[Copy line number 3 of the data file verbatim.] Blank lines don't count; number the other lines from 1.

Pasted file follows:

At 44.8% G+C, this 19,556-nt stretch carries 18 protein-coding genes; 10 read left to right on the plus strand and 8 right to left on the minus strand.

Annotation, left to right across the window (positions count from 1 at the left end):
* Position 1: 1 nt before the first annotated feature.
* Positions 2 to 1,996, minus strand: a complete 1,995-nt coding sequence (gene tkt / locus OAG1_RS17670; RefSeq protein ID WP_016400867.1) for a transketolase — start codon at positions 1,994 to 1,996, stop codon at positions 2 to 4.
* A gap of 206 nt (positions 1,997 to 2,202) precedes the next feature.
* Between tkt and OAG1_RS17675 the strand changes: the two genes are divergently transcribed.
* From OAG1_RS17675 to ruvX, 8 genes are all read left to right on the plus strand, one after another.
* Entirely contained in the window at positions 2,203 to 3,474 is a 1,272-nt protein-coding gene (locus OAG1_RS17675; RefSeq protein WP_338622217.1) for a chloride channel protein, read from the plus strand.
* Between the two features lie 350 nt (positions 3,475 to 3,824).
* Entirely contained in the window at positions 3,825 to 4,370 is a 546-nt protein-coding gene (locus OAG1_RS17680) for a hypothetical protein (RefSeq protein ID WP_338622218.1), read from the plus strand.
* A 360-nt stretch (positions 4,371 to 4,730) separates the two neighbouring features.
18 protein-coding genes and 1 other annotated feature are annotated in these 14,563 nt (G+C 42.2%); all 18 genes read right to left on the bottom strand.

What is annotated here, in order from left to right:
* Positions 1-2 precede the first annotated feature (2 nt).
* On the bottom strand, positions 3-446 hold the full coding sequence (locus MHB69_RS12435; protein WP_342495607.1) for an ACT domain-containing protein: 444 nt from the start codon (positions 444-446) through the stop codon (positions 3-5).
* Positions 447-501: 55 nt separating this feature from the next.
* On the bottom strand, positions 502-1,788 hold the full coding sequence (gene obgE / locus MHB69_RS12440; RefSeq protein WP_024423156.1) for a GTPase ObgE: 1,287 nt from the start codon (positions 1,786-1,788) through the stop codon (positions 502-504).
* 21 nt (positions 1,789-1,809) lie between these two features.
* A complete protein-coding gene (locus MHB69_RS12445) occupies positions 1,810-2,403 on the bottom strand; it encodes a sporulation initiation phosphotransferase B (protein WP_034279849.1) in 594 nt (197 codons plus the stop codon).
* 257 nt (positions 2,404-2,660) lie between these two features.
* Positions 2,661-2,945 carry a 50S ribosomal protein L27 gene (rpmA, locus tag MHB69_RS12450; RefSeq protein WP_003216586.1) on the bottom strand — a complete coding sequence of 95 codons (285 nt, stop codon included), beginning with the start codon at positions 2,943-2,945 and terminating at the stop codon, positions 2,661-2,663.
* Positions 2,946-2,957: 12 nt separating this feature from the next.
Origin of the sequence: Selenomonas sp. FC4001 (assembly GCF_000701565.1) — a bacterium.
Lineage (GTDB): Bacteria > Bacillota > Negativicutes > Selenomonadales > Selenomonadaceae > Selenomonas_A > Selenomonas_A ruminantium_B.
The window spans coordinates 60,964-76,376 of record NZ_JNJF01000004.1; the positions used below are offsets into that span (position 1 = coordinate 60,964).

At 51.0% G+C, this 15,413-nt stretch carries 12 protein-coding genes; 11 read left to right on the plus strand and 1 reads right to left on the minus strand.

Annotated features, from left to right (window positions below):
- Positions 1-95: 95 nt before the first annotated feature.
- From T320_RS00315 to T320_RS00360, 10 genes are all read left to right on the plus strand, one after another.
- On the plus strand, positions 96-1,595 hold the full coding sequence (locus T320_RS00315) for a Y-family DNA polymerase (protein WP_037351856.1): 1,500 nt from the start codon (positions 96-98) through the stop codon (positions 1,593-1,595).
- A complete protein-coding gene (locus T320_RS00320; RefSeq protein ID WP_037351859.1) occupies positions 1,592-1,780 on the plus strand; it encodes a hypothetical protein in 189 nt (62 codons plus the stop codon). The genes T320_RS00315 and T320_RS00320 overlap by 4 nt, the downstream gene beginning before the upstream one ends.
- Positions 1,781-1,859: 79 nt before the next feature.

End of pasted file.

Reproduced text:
* Position 1: 1 nt before the first annotated feature.